By Cheri Sicard
Endless RVing’s MJ happens to also be a certified professional dog trainer. In the video below she shares her top 8 tips for RVing with dogs.
As a professional dog trainer, MJ works with dogs every day. She frequently sees things going on with dogs at campgrounds that she wishes were different. So she produced this video to help make camping and RV trips better and easier for both dogs and owners. It’s like an RVing with dogs 101 primer.
Tips for RVing with dogs covered:
#1 Desensitize your dog: In other words, get your dog used to the RV environment before heading out on a trip. This goes for when you get a new rig too.
#2 Breed restrictions: MJ says to be sure and check for campground breed restrictions before you leave. Unfortunately, some breeds, like Pit Bulls, have gotten a bad rap because of people mishandling, misbreeding, and mistraining them (MJ owns Pit Bulls herself). Nonetheless, in order to avoid problems, check in advance.
#3 Campground etiquette with dogs: MJ says to avoid retractable leashes as she says they are dangerous. She discusses fences and the etiquette of keeping your dog under control. And, of course, you DO need to pick up after your dog.
#4 Reducing barking at passers-by: This dog training tip goes into the psychology of why dogs do this, why yelling at them to stop does not work, and what to do instead.
#5 Top RV dog supplies: In this tip MJ shares some handy RV dog items to keep in your rig.
#6 How to keep dogs busy when you are out of the RV: Let’s face it, you can’t ALWAYS be with your dog. But how do you keep it from going crazy, continually barking, or otherwise annoying your neighbors when Fido has to stay behind? MJ has tips for that too. Mental stimulation is key!
#7 Be aware of pavement temperatures: MJ discusses the importance of monitoring the heat of the pavement when walking the dogs so they don’t burn their paws. She shows a quick and easy way to determine if it’s too hot.
#8 Monitor the RV’s interior temperature: MJ’s husband, Izzy, discusses interior temps, including if your rig has an auto-generator start, and how to monitor interior temps if it doesn’t.
We’ve found that, in addition to breed restrictions, some places have restrictions on size (40lb or less for example) or number of dogs (limit 2 is common). We check all of these when making reservations because our 2 are 65 & 75 lbs lab mix dogs. If my SIL travels with us, she has a 6lb poodle. Sometimes you can explain your situation (2 dogs for us, 1 for her) and some places will grant an exemption. Some are inflexible.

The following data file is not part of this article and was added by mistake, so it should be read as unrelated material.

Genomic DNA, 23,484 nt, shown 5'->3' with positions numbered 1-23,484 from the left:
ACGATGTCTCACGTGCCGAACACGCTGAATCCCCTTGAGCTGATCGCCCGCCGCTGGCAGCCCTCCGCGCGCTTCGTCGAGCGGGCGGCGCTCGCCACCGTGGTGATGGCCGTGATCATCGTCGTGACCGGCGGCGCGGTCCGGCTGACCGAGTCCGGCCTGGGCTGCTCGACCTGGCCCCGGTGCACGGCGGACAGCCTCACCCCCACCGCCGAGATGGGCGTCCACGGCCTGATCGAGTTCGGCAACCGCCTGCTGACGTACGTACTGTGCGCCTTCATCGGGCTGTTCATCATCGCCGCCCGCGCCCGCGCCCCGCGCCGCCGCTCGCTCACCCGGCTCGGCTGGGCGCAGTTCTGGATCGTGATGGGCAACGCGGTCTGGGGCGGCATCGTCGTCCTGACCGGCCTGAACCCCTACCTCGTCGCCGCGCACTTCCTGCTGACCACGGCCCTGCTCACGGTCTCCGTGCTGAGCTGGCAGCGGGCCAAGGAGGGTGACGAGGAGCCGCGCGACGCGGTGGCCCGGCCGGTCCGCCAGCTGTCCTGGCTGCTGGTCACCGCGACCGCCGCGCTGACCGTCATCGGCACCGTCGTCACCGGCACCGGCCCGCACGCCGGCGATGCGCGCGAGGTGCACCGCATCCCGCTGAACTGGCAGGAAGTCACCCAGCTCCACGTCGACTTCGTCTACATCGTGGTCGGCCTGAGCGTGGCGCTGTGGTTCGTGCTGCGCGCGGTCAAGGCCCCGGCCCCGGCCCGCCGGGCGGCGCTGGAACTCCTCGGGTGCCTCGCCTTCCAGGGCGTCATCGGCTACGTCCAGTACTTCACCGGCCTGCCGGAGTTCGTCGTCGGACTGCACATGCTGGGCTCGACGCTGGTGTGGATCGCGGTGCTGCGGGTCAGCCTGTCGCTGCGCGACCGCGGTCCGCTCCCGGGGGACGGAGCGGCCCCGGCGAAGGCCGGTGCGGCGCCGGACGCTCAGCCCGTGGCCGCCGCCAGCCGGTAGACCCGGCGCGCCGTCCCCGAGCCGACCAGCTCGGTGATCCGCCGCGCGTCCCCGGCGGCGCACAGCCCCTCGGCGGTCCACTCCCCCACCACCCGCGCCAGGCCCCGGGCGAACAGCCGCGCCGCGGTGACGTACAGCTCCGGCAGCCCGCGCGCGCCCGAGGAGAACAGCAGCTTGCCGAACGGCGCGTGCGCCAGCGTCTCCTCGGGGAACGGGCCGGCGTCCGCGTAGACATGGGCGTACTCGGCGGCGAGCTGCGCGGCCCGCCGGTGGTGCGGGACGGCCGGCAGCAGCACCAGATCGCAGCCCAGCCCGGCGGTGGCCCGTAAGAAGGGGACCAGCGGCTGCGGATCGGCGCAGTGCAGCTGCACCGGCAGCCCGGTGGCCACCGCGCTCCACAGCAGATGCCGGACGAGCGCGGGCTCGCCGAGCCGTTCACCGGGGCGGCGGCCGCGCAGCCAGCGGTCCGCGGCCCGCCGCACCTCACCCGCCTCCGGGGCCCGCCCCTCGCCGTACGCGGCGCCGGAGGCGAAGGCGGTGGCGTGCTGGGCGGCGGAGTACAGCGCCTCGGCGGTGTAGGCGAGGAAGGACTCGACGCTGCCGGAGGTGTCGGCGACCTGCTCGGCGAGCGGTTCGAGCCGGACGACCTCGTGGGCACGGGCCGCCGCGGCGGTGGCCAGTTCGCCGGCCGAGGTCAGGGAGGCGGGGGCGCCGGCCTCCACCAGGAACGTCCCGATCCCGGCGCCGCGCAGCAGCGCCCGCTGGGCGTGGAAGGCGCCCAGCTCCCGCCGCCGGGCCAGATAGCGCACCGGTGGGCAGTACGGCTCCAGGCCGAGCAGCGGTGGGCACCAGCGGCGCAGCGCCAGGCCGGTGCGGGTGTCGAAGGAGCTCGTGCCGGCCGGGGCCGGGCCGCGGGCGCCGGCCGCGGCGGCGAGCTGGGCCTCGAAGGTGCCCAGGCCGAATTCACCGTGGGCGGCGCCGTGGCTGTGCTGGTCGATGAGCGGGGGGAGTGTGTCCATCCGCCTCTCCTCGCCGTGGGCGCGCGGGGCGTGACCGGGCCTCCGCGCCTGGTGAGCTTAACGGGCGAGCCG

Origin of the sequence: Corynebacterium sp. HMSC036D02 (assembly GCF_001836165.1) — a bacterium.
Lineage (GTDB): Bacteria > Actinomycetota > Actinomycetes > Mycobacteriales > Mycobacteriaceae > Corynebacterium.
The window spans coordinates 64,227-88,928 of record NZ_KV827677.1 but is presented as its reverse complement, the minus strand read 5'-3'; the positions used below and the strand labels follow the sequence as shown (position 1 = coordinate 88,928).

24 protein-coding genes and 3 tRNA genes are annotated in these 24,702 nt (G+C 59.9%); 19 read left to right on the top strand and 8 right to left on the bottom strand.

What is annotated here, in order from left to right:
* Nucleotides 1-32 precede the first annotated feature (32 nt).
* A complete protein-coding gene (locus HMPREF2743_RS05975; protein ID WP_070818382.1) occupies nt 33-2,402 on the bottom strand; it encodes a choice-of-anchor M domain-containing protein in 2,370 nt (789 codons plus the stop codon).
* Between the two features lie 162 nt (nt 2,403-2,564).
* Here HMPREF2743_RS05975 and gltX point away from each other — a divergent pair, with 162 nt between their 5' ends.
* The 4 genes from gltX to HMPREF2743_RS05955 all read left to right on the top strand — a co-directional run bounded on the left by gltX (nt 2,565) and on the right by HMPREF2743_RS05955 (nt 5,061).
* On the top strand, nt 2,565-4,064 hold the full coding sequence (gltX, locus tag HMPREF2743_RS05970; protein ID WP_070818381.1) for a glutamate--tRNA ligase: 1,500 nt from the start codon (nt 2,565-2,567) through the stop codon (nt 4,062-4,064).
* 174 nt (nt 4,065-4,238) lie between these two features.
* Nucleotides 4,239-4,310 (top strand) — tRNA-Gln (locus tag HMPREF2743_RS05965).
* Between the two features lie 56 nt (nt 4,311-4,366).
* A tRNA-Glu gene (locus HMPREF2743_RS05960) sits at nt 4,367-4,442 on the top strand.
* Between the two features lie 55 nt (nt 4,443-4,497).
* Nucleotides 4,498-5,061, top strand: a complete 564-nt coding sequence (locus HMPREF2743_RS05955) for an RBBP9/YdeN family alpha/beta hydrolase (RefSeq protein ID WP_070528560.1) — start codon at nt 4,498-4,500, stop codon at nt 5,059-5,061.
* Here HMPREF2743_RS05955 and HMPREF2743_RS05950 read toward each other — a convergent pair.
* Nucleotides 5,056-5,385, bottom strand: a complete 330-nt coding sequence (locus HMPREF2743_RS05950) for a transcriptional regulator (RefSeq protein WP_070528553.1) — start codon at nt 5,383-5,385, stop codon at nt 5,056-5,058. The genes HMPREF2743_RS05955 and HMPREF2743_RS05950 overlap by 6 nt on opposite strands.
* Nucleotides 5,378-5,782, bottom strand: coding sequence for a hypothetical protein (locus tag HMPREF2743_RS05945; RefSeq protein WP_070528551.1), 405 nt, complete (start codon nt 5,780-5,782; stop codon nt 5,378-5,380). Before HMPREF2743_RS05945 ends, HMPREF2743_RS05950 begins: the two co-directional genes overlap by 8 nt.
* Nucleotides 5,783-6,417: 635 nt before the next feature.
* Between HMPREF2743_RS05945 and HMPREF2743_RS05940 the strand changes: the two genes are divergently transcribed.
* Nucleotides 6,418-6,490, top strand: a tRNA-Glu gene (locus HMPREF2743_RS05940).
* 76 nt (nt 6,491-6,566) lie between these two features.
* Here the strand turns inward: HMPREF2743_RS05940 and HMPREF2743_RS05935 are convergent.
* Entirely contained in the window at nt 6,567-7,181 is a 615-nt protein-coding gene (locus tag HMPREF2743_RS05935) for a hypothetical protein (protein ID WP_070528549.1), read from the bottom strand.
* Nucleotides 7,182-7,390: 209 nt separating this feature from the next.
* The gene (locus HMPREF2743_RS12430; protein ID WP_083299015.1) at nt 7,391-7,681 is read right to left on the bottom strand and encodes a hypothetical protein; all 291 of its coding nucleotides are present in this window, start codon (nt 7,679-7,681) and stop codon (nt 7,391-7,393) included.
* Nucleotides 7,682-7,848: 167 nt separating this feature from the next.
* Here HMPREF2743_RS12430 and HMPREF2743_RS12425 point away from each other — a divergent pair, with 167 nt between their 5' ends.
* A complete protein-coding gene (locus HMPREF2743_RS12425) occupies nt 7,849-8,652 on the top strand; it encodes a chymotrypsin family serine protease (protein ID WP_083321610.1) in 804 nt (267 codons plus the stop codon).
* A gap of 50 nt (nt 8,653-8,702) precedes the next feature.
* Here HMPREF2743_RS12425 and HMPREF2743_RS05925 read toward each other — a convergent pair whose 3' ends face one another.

A very good video on dog basics. We have used most of these tactics for years!
One additional tip that greatly helps is to socialize your dog very very early on to as many people and other animals as possible to get them comfortable with others.
Another is to NOT console or reward a dog for bad behavior! I see many owners saying “oh…it’s ok” and petting them while they viscously yap at passersby. The owner is rewarding the dog for bad behavior and encouraging it to repeat the behavior. It’s different to follow the tip and provide a treat while they are still calm BEFORE a bad behavior erupts.
Another great video. Instead of a WiFi enabled temperature monitor, we placed a thermometer we could read in view of our nanny cam. We can see the temperature in addition to watching, listening and, if necessary, speaking to the dogs while we are away. We have learned to speak sparingly, as they have learned to expect us shortly after hearing us. We also leave the TV on a Youtube dog channel.
Do you have a nanny cam recommendation Ray? I need to get one. I have a new rescue dog who is really good, but I am afraid to leave him as he goes exploring when he gets bored. There is no room in my RV for a crate so I am thinking training with the nanny cam and the “voice of god” reprimanding him from thin air, might do the trick.
Perhaps a dog repellant to apply around your RV site would be useful.